Blind artist with a unique view on life + Turkish Baths fiasco
Dear Reader - a regular column by the Harrogate Advertiser's Graham Chalmers
If my life had depended on it, I could not have guessed what was different about Holly Holder.
I was looking her straight in the eye but this remarkable woman seemed normal in every way sitting in the heart of her cosy studio at Conyngham Hall in Knaresborough.
Like every other artist I’ve ever met she was wrapped in her work and by it, safe in the company of her completed paintings, works in progress and half-empty, half-full tubes of paint.
One thing was different. Not all landscape painters need recorded labels on their paints which vocalise the name of their colour whenever a talking pen is pointed their way.
For Holly is a blind artist.
For 26 years she held different brushes in her hand as an in-demand make-up specialist to the stars in both movies and TV.
If Charlotte Rampling looked good in that film or Jeremy Irons in the other, the chances are it was partly because of Holly’s talented hand and accurate eye.
Then a hereditary condition called Retinitis Pigmentosa made itself felt a little earlier than expected.
These days this determined character risks life and limb simply by crossing the road on her own or walking into a shop to buy some groceries.
But she remains cheerful, positive and purposeful in every way. And she still paints.
She loves her art and the art she makes presents a bright vision of the world. And, if your life depended on it, you could not guess what was different about Holly Holder.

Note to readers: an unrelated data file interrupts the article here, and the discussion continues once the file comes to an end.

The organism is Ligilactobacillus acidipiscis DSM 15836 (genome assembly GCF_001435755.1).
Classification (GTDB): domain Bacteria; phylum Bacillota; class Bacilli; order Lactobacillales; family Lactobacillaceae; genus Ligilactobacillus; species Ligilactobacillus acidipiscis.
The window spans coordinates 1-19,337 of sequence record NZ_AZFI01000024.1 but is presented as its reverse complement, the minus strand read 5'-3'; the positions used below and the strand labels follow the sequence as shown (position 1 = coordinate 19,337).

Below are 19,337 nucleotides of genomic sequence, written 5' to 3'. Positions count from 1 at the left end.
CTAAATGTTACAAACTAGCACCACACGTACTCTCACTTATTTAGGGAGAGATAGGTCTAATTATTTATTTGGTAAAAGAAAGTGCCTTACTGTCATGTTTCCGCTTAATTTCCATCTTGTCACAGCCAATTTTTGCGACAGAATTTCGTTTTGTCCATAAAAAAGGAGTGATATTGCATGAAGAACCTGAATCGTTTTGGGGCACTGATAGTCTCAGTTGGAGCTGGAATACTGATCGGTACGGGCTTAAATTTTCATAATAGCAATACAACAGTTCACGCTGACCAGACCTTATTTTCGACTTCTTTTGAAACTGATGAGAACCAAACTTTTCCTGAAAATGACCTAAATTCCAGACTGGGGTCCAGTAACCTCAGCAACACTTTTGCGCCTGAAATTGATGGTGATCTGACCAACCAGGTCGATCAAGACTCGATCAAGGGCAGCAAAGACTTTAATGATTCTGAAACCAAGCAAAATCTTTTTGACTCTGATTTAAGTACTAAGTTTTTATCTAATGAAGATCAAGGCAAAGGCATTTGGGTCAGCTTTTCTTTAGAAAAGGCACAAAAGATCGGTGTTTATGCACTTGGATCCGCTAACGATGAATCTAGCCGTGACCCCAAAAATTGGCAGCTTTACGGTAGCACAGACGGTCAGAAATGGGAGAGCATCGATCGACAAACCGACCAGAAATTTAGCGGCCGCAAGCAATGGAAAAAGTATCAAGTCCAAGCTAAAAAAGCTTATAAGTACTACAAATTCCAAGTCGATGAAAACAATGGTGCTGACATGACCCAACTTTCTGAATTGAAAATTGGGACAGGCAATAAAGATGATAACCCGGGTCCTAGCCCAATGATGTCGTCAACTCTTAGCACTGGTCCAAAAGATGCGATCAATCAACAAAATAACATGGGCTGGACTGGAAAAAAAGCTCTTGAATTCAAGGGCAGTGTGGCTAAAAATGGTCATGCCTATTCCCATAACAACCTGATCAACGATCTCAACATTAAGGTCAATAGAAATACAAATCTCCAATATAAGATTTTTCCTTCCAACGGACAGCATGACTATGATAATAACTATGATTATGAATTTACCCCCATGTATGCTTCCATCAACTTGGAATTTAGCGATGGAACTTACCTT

All the best stories are true. Where do you think fiction writers get their ideas from?
I mention this because I’m delighted that a ban on men-only bathing sessions at Harrogate’s luxurious Turkish Baths may be about to be over-turned for a trial period.
There is where I spent much of my wedding morning quite a few years ago.
I was a little tense and in need of the relaxed atmosphere of this stunnning Victorian building, its Moorish vaults, Arabesque ceilings and various soothing spa treatments.
Keeping me company was my best man, who looked the epitomy of calm, which was a little annoying.
At least that’s what I thought until he whispered something in my ear within the echoing chambers all around us. He’d dropped something - his own wedding ring.
Dressed only in white, fluffy towels, within seconds we were both on our hands and knees peering down on the wet floor desperately searching for the missing item.
Clearly my best man had been more nervous than I’d reckoned. I was tempted to have a chuckle until I got home and realised I’d left my spectacles behind in Harrogate’s luxurious Turkish Baths.